Late in his career the American impressionist William Merritt Chase took up fish as a favorite still life subject. Staging these on dark backgrounds with light glistening upon their scales, he was able to achieve dramatic effects, as collector Leo Stein wrote in 1917, “at a lesser price of organization than groups of smaller or less expressively shaped objects.”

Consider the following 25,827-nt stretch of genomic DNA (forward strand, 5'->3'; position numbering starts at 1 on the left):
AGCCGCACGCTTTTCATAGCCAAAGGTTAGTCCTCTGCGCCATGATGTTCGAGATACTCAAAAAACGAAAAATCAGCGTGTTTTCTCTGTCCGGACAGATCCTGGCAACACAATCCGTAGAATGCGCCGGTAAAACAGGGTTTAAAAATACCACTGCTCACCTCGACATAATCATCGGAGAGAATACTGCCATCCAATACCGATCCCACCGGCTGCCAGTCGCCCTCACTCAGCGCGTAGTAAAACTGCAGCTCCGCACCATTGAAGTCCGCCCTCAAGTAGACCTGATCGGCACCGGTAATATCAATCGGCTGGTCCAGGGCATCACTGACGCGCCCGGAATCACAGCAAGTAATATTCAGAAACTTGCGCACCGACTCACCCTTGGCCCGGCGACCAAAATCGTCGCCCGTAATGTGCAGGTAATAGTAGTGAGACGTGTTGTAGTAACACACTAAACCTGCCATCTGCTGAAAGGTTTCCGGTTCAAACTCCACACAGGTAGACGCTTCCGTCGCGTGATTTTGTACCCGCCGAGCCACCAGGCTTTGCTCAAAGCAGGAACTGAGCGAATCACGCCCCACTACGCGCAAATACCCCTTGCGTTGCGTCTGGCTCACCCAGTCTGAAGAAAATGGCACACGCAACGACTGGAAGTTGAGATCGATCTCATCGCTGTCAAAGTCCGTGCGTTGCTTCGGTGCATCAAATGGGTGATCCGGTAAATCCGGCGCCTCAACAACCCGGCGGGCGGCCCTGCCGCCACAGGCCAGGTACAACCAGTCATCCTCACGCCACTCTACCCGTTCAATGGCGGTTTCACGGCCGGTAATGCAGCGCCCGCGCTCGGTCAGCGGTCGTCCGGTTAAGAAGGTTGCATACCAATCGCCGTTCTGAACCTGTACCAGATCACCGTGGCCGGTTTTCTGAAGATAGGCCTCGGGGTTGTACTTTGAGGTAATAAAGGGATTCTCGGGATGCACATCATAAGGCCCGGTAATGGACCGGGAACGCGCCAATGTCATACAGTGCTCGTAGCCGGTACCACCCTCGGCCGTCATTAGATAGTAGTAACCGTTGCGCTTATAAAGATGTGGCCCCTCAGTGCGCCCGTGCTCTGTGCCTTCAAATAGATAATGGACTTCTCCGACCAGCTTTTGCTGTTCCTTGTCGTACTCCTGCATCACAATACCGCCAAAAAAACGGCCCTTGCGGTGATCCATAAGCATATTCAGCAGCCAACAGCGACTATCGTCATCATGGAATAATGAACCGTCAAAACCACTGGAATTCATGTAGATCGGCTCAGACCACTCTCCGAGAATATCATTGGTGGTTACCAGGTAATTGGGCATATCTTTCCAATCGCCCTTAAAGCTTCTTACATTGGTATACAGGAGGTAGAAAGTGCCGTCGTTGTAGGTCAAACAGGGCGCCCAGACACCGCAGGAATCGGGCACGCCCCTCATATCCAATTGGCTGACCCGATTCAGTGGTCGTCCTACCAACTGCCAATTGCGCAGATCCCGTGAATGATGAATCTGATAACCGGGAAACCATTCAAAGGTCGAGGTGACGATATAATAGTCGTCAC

He often staged his process for students, who gasped as his pictures came to life. According to the Brooklyn Museum, he “painted quickly, ‘wet into wet’ (brushing wet paint into wet paint), beginning with a base preparation of silvery white and blue tones. Identifying the brightest passage at the outset, Chase then worked up the darks and lights simultaneously.” His technique was so rapid that he was able to return the fish to market, still fresh enough to be sold.